Bug Bites Outside summer fun also generally means being exposed to bug bites. Whether you’re in the water, on a mountain trail, or in your backyard, the wildlife you encounter have ways of protecting themselves and their territory. Insects such as bees, ants, fleas, flies, mosquitoes, wasps, and arachnids may bite or sting. The initial contact of a bite may be painful. It’s often followed by an allergic reaction to the bit or sting on your skin through the insect’s mouth or stinger. Most bites and stings trigger nothing more than minor discomfort, but some encounters can be deadly, especially if you have severe allergies to the insect venom. Bug Bite Prevention Prevention is the best medicine, so knowing how to recognize and avoid biting and stinging animals or insects is the best way to stay safe. The animals you should recognize and understand depend very much on where you live or where you’re visiting. Different regions of the United States are home to many of these creatures. Some common prevention methods, specifically for bugs like the common mosquito, which are in full force right now include mosquito sprays such as Deet or OFF, but other methods such as citronella plants or candles can also help. The season you are in, such as summer, also matters. For example, mosquitoes, stinging bees, and wasps tend to come out in full force during the summer. Tips to Apply Repellent In order to be effective, when applying bug repellent make sure to follow the following directions:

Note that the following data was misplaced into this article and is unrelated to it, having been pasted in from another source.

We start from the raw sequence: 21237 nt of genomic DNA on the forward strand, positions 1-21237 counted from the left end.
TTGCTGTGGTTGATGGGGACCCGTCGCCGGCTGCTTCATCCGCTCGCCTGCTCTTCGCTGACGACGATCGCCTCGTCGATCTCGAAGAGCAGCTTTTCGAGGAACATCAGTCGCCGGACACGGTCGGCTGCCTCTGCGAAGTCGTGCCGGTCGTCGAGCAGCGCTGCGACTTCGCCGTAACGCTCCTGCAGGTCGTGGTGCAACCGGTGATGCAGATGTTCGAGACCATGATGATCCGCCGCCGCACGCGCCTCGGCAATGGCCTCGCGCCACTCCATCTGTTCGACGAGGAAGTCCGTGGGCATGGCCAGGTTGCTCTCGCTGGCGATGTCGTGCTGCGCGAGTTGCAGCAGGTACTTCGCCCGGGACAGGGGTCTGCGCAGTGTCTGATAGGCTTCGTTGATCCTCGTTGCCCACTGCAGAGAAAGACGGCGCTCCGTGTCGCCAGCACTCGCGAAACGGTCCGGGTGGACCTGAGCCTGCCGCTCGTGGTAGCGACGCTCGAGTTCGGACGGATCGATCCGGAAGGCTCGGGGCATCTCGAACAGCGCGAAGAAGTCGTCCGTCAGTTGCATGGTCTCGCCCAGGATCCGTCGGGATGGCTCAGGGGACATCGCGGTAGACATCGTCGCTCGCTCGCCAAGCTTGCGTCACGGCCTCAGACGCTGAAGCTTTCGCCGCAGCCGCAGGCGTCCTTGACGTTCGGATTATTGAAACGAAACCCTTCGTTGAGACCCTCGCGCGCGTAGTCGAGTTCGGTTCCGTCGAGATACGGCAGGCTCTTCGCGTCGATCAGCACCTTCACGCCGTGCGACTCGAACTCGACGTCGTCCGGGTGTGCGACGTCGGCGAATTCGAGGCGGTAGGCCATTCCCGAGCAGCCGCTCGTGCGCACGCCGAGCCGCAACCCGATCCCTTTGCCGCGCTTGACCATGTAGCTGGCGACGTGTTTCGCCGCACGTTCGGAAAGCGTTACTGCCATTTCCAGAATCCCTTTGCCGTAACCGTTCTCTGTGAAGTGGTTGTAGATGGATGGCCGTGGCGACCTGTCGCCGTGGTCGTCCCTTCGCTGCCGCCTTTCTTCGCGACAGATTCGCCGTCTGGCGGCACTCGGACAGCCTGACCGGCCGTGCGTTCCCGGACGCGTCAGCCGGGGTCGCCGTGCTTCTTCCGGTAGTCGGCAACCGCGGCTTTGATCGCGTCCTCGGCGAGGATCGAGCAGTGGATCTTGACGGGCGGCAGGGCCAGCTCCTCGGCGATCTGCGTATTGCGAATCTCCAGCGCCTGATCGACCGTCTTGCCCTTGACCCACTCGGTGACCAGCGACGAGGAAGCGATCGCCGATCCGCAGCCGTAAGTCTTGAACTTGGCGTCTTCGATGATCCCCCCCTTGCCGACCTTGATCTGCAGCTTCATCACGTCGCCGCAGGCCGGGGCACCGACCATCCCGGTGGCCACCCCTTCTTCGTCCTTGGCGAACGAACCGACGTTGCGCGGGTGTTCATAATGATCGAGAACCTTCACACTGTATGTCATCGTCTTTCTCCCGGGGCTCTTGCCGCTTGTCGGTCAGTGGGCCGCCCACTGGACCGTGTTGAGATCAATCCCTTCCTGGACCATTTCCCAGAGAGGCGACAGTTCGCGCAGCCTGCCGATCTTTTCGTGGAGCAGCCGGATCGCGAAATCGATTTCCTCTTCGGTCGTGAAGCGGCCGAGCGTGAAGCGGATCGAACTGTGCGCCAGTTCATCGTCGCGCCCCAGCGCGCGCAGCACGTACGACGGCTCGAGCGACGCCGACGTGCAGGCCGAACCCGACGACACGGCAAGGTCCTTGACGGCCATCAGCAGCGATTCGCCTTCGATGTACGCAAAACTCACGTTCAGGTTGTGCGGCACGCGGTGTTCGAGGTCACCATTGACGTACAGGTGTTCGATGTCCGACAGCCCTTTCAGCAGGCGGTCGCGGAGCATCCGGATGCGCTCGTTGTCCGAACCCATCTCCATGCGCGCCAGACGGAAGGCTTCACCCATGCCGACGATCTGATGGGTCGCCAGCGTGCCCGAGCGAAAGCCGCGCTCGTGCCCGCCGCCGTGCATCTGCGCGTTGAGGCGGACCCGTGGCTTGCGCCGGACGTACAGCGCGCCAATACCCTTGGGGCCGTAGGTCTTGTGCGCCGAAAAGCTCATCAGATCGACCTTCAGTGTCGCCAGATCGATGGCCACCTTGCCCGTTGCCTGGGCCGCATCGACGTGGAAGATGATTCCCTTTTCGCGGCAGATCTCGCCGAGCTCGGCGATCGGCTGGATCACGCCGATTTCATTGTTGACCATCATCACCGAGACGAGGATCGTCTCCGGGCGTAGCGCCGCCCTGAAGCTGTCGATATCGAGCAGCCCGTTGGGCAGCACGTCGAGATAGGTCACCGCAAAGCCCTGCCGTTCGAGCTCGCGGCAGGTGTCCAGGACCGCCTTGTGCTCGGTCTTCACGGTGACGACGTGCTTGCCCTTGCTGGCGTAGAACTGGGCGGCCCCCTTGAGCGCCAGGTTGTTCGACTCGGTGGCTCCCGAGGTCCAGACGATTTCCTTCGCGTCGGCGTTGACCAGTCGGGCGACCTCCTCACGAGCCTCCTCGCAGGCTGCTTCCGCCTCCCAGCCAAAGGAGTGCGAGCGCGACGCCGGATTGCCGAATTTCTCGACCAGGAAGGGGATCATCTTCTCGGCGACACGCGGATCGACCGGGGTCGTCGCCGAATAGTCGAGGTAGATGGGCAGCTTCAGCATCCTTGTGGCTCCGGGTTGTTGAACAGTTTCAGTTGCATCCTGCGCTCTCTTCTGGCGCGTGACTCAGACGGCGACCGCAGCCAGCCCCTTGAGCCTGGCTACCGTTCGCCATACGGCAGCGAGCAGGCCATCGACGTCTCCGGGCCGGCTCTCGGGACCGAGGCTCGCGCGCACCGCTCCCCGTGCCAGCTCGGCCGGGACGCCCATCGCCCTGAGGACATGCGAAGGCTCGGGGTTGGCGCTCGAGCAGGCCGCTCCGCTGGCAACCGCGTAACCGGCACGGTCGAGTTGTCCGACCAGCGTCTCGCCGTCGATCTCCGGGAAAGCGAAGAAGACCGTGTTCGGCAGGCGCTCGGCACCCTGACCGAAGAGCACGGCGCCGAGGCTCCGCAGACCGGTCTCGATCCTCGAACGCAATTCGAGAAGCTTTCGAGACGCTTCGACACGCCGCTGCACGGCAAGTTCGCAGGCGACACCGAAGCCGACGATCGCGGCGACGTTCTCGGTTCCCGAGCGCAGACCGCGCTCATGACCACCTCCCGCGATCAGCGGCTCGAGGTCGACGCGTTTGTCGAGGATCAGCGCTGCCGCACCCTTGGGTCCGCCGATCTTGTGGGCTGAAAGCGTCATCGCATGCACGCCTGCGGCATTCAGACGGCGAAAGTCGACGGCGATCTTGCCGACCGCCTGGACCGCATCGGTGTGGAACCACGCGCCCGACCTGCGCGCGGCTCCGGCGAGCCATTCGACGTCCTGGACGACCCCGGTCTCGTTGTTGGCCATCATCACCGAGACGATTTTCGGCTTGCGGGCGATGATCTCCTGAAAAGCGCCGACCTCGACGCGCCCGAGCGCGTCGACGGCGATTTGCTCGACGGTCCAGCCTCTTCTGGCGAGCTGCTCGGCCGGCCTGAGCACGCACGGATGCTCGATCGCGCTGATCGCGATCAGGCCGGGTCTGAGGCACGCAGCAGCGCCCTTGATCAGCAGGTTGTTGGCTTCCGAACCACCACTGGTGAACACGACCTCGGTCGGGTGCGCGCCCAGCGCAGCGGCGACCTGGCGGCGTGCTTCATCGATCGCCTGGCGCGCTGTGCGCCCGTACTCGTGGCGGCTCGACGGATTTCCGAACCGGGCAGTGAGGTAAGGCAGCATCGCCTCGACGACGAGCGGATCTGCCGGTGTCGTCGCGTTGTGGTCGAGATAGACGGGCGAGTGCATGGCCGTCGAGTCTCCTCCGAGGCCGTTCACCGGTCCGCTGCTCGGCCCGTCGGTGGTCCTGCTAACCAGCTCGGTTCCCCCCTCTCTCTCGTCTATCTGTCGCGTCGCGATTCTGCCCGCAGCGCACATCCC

- Apply repellent only to exposed skin or clothing (as directed on the product label). Never put it on under clothing.
- Use just enough to cover and only for as long as needed; heavier doses don’t work better and can increase risks.
- Don’t apply repellents over cuts, wounds, or irritated skin. When applying to your face, spray first on your hands, then rub in, avoiding your eyes and mouth, and using sparingly around ears.
- Don’t let young children apply. Instead, put it on your own hands, then rub it on. Limit use on children’s hands because they often put their hands in their eyes and mouths.
- Don’t use near food, and wash hands after application and before eating or drinking.
- At the end of the day, wash treated skin with soap and water, and wash treated clothing in a separate wash before wearing again.
- If you’re planning to use repellents on your clothes, note that most of the ones we tested damaged leather and vinyl, and some of them stained synthetic fabrics. Wash repellent off your skin and launder treated clothes.